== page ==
Later in the day teams were chosen for beanbag baseball, where the ladies beat the men by a thin margin. Happy hour brought jokes, finger food, and fellowship before we headed to the clubhouse for a potluck dinner featuring, of course, deviled eggs and egg-shaped muffins. Naturally there was ice cream to go with our egg-shaped cake and its seven candles. Games completed the evening.
Breakfast on Thursday was a real treat. If you have not had a do-it-yourself breakfast of “omelets in a baggie,” you’ve missed some camping fun. After the eggs were whipped to perfection and poured into a resealable plastic bag, each person then added other ingredients, such as ham, cheese, green onions, red peppers, salsa, and so on. Then the bags were tightly sealed and dropped into boiling water to cook. Muffins and fruit completed the meal.
Choices for activities that day included trips to Disneyland, Knott’s Berry Farm, Hobby City, shopping, the beach, or just relaxing at the campground. There were many options for Thursday’s dinner, and the group chose Pat and Oscar’s, a nearby salad, pizza, and rib restaurant. Not only did we have a delicious meal, but the waitresses entertained us with a breadstick-tossing contest, with some of our group participating.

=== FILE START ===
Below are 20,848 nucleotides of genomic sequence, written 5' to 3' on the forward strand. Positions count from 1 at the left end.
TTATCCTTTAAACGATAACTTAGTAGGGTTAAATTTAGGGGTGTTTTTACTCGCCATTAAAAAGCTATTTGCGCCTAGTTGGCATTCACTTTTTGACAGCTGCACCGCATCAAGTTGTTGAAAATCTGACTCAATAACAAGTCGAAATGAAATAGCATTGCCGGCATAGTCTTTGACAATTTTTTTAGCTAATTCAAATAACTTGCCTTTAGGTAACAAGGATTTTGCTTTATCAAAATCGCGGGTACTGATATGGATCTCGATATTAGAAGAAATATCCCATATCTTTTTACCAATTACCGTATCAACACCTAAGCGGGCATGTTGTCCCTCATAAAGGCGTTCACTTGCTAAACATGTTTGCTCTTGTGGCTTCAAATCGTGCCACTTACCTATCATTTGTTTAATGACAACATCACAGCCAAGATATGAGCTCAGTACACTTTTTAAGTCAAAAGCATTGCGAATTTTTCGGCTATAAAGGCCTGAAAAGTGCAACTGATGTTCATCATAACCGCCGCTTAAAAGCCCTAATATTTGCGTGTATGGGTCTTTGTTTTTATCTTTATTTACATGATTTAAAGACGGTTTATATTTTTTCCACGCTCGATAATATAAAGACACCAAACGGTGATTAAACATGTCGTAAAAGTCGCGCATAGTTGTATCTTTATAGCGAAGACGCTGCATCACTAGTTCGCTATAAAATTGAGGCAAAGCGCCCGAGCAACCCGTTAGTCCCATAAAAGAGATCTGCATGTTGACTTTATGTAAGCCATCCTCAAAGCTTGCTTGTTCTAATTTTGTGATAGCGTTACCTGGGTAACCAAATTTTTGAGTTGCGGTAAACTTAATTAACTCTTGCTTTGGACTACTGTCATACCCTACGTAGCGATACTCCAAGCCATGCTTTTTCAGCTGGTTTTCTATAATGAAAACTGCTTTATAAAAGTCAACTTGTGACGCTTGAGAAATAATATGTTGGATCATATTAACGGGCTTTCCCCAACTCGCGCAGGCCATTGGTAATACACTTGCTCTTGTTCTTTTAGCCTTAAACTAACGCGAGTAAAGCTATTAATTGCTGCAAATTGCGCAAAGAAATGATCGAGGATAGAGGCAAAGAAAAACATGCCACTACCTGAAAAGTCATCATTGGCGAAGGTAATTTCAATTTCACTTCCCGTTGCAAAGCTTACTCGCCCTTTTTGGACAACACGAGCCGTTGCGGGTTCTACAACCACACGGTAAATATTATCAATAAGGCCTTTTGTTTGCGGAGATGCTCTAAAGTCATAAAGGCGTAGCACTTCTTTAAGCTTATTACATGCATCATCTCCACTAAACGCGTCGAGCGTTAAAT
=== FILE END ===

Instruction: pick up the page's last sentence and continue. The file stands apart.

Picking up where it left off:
Since there was no official cohost at this rally, each member selected a job from the egg basket when they arrived. One member arranged the car pools, while others performed setup and cleanup duties. With everyone pitching in, the workload was light and the rally ran smoothly.
The local Saturn dealership also helped out by furnishing nice key chains, toy Saturn cars, American flags for our cars, free oil changes, and tote bags for all who attended.
Saturns in Tow began as a chapter for those who, as the name suggests, tow Saturns. The membership now is mainly composed of retired couples who live in the Southern California area. We welcome all inquiries and new members and would be extremely happy to include others in our fun. For more information, contact Ed and Anita Price at (714) 998-3343.